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The western hemisphere gets a total lunar eclipse

6 Apr 2014, 00:00 UTC
The western hemisphere gets a total lunar eclipse
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The first of four consecutive total lunar eclipses happens the night of April 14 to 15 for most of the Americas and the Pacific. Parts of the Americas, the Pacific, and Australia get part of the event as the moon is rising or setting. Continue reading →

¡SkyCaramba! Weekly astronomy blog for the week ending April 12, 2014
The first of four consecutive total lunar eclipses happens the night of April 14 to 15 for most of the Americas and the Pacific. Parts of the Americas, the Pacific, and Australia get part of the event as the moon is rising or setting.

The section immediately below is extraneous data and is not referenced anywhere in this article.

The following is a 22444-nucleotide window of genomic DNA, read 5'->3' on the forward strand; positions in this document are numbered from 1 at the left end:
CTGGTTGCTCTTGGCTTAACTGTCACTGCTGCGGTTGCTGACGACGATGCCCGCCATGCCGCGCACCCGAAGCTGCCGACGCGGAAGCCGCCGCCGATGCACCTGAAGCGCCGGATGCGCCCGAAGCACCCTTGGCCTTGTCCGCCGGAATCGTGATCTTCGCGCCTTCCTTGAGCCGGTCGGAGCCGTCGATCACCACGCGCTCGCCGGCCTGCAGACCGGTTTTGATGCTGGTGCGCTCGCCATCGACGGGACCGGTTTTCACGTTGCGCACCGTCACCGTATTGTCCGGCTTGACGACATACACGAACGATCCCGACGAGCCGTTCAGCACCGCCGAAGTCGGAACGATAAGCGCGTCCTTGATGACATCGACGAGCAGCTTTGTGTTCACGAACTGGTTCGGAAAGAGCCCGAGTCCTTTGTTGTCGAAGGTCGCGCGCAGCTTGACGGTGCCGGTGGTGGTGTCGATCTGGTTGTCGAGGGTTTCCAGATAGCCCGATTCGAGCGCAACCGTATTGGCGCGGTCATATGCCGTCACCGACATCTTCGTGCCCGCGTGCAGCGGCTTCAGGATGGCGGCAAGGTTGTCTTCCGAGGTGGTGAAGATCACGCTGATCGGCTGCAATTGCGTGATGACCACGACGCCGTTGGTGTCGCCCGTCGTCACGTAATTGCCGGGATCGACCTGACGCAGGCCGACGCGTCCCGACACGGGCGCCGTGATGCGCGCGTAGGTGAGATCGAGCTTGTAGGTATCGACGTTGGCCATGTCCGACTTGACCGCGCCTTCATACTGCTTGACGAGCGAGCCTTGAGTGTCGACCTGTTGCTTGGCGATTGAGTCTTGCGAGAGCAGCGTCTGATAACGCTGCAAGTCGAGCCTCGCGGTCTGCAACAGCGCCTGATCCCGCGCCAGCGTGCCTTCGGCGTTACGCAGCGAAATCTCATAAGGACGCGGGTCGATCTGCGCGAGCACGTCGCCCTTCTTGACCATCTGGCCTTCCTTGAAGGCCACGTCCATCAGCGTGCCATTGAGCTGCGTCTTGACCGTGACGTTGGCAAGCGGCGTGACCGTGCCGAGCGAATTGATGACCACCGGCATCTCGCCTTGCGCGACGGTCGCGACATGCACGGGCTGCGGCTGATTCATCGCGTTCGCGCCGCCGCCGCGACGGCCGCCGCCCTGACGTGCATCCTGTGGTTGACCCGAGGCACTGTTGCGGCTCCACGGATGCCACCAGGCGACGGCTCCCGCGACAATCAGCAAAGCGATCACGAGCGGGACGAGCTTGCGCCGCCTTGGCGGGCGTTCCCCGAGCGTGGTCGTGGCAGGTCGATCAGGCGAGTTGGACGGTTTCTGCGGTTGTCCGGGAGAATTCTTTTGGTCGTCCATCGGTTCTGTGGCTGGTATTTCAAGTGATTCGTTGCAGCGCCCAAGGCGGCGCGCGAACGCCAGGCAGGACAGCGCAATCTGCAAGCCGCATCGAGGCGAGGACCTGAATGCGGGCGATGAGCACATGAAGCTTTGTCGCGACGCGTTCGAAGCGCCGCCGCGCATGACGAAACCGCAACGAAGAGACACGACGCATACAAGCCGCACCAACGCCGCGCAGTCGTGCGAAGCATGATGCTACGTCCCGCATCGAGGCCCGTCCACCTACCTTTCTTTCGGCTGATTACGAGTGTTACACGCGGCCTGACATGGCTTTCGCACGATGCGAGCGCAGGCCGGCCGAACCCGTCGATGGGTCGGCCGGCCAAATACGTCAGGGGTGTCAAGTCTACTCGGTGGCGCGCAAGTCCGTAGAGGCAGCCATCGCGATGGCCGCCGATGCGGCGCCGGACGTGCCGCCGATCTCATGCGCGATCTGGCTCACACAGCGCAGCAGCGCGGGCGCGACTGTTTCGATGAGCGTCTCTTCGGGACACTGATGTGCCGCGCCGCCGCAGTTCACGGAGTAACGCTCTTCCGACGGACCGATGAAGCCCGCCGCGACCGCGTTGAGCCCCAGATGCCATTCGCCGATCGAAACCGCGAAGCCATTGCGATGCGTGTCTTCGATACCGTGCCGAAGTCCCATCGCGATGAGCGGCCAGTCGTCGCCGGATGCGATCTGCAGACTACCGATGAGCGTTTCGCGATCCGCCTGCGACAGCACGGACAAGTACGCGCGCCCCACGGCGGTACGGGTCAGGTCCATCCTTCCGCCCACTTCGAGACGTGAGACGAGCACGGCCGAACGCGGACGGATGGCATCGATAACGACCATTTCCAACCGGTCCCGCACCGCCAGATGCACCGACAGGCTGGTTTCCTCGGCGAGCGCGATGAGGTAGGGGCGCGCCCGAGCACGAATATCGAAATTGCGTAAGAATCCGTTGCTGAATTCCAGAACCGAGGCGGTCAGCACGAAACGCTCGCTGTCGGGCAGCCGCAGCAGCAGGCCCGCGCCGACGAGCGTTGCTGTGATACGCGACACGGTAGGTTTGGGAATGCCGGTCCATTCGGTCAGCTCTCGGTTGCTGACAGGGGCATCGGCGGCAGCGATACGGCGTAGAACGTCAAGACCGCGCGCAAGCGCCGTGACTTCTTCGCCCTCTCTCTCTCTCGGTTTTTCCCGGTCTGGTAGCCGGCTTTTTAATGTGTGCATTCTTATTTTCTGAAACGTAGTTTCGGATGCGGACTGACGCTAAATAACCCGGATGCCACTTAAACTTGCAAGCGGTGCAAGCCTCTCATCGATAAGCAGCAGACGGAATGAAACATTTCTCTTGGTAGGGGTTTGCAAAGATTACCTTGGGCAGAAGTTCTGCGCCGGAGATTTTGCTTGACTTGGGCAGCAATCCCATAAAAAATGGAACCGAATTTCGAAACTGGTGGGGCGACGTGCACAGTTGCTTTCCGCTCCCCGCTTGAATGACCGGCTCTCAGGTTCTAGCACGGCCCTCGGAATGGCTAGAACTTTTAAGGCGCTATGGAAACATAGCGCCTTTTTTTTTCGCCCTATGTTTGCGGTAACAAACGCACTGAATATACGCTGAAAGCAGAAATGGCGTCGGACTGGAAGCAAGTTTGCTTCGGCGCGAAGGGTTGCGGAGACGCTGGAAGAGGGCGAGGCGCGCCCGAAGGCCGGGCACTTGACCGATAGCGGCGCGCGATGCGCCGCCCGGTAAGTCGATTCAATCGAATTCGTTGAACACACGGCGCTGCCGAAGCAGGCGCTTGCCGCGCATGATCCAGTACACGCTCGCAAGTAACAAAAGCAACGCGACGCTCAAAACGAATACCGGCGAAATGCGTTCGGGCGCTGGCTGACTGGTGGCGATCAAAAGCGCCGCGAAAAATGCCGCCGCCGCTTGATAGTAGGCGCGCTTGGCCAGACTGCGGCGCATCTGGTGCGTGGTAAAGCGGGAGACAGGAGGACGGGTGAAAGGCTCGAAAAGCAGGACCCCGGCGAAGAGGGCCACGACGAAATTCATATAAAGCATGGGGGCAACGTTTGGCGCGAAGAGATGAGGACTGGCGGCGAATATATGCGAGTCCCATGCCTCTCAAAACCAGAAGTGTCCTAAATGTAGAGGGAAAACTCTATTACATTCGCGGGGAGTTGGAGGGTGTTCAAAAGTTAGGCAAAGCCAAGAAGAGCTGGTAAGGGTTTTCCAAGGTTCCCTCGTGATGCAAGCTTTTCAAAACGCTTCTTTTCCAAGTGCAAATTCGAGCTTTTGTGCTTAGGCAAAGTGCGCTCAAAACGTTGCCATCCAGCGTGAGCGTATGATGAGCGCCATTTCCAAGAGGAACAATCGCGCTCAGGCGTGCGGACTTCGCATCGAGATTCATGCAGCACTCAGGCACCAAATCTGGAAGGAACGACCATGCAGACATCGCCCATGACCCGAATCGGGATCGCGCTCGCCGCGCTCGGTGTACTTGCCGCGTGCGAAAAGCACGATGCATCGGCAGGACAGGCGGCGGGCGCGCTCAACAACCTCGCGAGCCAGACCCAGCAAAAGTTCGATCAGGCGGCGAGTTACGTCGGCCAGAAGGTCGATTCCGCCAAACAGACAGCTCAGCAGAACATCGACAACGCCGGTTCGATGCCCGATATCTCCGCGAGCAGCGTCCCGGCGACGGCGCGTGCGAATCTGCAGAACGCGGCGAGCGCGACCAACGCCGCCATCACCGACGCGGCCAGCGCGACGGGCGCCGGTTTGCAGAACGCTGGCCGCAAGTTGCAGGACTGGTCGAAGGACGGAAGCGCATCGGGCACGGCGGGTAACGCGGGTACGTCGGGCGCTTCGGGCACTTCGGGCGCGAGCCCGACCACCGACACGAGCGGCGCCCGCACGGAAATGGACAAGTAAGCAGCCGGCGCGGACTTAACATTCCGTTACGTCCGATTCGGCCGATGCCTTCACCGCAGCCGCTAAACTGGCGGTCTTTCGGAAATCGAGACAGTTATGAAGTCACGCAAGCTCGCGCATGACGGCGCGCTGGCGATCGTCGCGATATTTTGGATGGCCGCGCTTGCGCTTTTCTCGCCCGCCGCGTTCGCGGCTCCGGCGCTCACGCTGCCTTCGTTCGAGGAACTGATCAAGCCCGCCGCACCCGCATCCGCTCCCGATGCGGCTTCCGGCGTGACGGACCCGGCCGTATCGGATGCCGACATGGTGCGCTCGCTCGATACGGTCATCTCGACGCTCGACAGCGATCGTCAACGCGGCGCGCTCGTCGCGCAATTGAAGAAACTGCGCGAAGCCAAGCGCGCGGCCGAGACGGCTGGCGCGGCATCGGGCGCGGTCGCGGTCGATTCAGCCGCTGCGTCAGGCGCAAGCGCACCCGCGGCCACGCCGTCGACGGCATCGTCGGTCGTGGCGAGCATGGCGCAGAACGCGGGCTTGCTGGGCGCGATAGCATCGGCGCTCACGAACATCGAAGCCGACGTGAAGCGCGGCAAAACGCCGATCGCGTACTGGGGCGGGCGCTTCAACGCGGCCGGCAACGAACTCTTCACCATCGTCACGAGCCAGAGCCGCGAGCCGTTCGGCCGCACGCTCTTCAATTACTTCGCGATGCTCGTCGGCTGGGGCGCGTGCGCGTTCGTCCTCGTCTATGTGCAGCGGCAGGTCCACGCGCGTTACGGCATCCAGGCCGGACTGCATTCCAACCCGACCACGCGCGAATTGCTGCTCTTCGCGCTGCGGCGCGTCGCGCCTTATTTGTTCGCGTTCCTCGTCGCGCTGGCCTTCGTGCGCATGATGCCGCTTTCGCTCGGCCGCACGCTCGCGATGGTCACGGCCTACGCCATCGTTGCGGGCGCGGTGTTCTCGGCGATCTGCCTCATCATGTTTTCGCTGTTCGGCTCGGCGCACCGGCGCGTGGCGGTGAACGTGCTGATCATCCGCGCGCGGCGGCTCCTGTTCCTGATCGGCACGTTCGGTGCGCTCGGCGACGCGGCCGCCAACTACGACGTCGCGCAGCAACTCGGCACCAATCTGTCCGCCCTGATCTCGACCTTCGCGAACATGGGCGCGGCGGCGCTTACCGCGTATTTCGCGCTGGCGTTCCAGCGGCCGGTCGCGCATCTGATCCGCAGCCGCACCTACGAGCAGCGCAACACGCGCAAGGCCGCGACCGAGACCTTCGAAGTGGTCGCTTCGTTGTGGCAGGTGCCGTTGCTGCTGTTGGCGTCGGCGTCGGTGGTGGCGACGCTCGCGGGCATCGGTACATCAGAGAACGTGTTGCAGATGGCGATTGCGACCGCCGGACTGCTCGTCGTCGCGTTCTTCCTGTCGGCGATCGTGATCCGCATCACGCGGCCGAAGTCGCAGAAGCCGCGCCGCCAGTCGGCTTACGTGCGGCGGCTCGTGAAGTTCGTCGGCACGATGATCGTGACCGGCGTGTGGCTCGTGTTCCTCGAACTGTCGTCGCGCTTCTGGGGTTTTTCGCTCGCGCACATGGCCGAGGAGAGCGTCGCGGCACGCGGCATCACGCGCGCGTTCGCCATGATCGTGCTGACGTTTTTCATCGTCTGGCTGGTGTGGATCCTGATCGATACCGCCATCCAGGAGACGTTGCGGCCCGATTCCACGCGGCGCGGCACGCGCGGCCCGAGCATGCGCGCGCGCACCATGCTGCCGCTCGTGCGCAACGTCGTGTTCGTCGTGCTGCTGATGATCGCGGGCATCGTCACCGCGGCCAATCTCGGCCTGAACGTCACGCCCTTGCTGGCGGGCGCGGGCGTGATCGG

The very beginning of the eclipse is at 04:53 Universal Time on April 15. That will be 11:53pm on the 14th in the Central Time Zone of the United States. As the eclipse starts, the moon passes into the penumbra or outer part of Earth’s shadow. It will be several minutes—maybe more than a half hour—before you see the lighting difference.
As an orange hue slowly sweeps across the moon, the moon heads to the inner part of Earth’s shadow which it enters at 05:58. This is when the partial phase starts. You won’t have any trouble ...

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